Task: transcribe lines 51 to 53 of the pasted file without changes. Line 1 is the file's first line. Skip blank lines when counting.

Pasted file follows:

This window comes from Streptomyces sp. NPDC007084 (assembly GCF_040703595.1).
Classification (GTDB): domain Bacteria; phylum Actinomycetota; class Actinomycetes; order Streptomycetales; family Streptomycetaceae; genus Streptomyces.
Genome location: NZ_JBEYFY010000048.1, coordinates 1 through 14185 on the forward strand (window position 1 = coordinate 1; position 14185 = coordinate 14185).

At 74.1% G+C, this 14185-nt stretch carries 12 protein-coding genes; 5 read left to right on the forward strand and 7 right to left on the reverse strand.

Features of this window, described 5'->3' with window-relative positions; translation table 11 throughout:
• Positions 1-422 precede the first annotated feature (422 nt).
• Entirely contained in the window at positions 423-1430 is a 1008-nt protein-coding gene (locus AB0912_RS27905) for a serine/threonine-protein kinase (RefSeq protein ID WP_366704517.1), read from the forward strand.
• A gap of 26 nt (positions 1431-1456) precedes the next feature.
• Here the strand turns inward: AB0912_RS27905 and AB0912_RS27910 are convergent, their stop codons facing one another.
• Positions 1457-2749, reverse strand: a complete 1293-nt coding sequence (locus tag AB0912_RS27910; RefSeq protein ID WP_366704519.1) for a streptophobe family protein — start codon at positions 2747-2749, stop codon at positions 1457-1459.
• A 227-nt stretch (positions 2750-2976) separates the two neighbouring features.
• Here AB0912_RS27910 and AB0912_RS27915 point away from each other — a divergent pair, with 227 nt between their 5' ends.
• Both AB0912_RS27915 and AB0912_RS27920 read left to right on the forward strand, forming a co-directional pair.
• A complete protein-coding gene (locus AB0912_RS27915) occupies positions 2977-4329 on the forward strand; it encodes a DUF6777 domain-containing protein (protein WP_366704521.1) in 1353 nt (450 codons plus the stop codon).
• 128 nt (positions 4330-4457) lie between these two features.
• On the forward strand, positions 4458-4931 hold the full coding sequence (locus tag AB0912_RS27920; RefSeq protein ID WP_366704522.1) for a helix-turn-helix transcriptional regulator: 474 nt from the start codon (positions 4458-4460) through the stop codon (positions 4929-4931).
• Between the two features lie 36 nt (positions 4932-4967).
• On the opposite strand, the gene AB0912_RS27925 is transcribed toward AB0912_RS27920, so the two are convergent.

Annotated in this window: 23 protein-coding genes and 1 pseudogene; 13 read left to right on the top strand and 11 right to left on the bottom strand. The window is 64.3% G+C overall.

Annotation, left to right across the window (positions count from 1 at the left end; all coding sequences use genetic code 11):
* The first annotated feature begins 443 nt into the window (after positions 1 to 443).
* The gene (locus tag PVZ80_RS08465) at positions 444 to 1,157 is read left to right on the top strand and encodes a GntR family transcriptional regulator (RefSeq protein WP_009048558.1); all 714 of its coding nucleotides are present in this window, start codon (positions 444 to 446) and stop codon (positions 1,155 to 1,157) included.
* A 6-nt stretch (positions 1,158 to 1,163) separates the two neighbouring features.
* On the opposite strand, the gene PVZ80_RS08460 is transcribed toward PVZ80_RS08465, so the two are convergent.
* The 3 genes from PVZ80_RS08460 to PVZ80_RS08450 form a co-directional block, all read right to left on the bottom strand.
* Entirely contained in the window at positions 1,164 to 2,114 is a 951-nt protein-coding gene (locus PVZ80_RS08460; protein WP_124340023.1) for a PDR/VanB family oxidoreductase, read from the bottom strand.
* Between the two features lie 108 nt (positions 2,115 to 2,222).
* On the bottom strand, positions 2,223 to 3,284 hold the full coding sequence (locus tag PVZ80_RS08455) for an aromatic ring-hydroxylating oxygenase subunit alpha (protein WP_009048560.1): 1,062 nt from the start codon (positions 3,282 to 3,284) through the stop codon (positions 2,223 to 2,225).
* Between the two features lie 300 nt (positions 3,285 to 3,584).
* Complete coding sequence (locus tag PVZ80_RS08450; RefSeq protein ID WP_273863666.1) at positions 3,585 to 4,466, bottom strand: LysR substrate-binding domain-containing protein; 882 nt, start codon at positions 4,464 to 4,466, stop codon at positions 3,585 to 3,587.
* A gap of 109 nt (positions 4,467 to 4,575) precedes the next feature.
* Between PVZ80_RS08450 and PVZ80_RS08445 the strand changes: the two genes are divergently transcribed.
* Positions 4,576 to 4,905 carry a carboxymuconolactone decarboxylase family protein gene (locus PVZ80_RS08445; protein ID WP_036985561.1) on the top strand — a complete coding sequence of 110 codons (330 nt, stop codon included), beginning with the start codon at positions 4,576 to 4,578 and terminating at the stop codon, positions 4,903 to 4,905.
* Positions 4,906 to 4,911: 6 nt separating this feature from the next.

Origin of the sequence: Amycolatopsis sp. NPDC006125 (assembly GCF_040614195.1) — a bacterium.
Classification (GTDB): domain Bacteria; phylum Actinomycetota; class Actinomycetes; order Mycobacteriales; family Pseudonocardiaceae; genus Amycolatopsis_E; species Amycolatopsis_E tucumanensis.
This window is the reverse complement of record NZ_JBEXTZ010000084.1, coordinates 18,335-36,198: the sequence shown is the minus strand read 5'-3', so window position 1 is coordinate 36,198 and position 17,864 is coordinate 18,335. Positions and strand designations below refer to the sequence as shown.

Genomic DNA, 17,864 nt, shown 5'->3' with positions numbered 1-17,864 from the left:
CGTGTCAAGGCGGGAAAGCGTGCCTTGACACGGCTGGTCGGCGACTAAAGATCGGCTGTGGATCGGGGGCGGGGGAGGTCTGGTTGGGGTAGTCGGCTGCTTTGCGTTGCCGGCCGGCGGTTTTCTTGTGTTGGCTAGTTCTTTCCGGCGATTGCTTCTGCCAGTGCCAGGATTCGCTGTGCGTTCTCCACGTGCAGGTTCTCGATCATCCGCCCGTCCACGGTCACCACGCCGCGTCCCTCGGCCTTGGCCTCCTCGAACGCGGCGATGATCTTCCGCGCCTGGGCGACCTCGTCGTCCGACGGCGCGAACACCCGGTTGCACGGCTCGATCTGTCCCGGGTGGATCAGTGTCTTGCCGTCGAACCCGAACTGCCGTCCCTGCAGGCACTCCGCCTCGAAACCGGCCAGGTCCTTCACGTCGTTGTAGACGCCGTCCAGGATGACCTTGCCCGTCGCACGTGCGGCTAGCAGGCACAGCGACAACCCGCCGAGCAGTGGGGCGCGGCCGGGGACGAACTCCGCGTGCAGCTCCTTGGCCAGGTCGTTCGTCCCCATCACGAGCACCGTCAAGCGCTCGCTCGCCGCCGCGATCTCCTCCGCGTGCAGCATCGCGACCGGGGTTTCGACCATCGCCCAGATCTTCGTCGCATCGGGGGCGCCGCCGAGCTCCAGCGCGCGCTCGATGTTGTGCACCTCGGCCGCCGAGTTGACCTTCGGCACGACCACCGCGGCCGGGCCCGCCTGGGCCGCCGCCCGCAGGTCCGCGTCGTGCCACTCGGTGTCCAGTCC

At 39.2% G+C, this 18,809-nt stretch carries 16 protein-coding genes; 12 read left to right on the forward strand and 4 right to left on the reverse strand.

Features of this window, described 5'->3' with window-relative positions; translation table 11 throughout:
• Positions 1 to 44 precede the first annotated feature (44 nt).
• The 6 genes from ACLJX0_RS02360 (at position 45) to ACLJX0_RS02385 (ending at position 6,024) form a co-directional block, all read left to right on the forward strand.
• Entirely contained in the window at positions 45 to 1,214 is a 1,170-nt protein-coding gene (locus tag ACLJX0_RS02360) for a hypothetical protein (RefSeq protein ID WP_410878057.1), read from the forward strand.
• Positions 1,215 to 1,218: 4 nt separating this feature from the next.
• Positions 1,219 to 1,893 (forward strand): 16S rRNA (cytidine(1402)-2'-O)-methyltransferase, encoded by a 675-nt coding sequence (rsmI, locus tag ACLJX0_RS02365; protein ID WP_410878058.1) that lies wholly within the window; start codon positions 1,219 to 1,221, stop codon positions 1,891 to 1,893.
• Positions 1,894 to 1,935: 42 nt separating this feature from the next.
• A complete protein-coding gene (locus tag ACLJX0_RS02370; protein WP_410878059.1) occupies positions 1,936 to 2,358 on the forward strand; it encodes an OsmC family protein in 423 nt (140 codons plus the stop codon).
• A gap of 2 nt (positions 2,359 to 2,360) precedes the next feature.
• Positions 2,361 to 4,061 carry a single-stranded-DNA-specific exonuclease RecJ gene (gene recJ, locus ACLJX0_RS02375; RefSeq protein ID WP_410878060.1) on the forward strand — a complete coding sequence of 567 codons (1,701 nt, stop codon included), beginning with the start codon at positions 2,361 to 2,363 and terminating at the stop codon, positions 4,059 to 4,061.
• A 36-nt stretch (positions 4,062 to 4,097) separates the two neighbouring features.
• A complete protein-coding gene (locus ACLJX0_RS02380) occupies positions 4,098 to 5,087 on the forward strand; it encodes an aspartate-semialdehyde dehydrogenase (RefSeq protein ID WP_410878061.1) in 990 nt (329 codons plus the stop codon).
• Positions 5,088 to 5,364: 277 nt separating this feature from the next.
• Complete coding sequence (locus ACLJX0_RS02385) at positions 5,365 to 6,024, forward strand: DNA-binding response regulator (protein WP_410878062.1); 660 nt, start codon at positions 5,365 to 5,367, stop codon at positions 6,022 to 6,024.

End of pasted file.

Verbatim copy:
• A 36-nt stretch (positions 4,062 to 4,097) separates the two neighbouring features.
• A complete protein-coding gene (locus ACLJX0_RS02380) occupies positions 4,098 to 5,087 on the forward strand; it encodes an aspartate-semialdehyde dehydrogenase (RefSeq protein ID WP_410878061.1) in 990 nt (329 codons plus the stop codon).
• Positions 5,088 to 5,364: 277 nt separating this feature from the next.